12. Chinatown (Grant Avenue between Pine and Broadway). San Francisco has the largest Chinese population outside China. Most of them live out in ‘the Avenues’ but Chinatown is still eight blocks of fun to walk and shop. Debra and I go hunting here on a regular basis. Great Eastern and Far East are here (see restaurants). From downtown, Market St. or Union Square, just walk up Grant Avenue and you can’t miss it. Hundreds of restaurants and thousands of shops selling everything from tacky to treasures, herbs to hardware. See “Where to Shop” below. If you want to try “Dim Sum”, check out Asia Gardens, and see our “Dim Sum” list at the very end of this guide. Try a block above or below parallel to Grant for even more exotic stuff. Walk the entire length, and you’re in North Beach. (see #11 above).

13. Fisherman’s Wharf: OK, we’ve had “the Wharf” in “Places We Don’t Particularly Like” but you all insist on going there. While the Wharf is a bit tacky, the city fathers are doing their best to upgrade the tourist shops. And it’s fun to eat chili or clam chowder out of a sourdough bread bowl and just walk around. We do buy fresh crab here, but BE SURE it is fresh. Crab season is from November 15th through April 15th. Any other month it is NOT fresh and NOT local. And this applies to all shellfish in San Francisco. If you can get a live Dungeness crab (and live means MOVING) and have them cook it and clean it in front of you, it is Nirvana to eat.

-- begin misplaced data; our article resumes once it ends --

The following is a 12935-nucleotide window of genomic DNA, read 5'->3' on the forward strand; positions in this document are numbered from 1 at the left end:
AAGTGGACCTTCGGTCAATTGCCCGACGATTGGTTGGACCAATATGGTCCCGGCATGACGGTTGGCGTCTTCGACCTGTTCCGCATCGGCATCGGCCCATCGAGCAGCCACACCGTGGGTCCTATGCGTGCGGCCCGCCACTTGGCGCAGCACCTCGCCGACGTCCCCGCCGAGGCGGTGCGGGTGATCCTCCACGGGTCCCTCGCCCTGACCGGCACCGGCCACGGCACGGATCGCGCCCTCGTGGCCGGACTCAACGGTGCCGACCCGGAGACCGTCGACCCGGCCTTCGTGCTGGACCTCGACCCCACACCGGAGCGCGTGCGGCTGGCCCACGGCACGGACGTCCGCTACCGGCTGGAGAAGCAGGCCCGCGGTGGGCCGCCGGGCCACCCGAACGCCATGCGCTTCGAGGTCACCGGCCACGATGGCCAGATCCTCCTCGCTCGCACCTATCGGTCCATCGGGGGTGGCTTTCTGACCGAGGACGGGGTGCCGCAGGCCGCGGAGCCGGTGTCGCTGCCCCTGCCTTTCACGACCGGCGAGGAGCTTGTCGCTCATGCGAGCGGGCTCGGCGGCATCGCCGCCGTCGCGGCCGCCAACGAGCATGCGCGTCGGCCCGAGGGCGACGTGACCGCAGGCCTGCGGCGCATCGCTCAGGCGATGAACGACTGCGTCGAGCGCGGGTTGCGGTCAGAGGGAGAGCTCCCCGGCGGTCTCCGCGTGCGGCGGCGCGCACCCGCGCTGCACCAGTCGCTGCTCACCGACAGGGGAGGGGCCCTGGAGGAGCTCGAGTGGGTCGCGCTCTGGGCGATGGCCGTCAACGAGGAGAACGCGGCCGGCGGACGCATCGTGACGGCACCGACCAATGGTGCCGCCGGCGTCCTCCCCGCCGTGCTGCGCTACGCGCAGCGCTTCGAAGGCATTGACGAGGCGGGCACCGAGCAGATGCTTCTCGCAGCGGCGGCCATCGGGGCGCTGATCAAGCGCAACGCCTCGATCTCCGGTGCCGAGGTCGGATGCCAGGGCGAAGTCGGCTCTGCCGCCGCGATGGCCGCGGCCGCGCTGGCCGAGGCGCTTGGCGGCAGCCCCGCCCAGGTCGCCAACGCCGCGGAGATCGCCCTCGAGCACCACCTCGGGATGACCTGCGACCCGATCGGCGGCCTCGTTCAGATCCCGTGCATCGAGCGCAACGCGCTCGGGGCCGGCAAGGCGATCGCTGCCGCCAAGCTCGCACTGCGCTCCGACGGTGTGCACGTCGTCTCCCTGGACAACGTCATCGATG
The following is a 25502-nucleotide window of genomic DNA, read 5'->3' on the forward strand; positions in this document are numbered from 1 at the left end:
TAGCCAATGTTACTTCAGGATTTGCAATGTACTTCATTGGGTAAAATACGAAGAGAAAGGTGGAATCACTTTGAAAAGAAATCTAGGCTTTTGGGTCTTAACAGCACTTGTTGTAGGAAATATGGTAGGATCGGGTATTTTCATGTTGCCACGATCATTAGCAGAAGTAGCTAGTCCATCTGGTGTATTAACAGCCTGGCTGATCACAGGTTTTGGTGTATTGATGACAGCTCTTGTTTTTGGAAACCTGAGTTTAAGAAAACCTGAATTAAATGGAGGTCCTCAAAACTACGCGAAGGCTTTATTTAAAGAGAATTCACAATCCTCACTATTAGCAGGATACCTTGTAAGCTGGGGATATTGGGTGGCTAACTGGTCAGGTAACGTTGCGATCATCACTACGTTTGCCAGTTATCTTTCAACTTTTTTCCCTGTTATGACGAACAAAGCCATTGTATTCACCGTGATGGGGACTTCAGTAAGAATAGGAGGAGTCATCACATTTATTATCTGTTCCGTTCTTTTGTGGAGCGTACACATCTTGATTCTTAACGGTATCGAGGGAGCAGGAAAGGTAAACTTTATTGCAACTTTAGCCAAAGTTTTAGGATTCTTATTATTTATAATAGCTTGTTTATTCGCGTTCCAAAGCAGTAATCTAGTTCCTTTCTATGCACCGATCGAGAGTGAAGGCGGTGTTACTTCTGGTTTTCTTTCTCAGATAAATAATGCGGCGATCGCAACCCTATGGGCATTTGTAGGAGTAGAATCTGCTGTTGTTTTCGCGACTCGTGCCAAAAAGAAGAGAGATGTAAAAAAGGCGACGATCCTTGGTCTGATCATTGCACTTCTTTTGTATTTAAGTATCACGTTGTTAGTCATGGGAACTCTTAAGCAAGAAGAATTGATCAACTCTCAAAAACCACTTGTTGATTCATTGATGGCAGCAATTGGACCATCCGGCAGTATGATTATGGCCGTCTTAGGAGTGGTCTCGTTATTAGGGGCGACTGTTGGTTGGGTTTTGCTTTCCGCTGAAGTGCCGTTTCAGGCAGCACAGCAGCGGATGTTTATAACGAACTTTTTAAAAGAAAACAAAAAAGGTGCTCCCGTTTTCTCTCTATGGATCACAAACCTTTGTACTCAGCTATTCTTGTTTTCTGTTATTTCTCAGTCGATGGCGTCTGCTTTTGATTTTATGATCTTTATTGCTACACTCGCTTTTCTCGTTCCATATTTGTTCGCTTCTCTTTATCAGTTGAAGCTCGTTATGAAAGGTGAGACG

The two Crazy Shirts T-shirt stores (65 Jefferson and 391 Jefferson) carry the best T-shirts and sweatshirts in the city. We have always said that the restaurants there were pretty much tourist traps, but we’re beginning to re-visit all the major restaurants (after twenty years, in some cases) and, if they’re good enough, putting them in this guide such as Franciscan (43 ó Fisherman’s Wharf) and Scoma’s (Pier 47) which is back to being wonderful (best on the wharf). If all you want is a quick (but good) bite, try In-n-Out Burgers (333 Jefferson). If you’re at Pier 39, go to Fog Harbor Fish House. See “restaurants” above for details.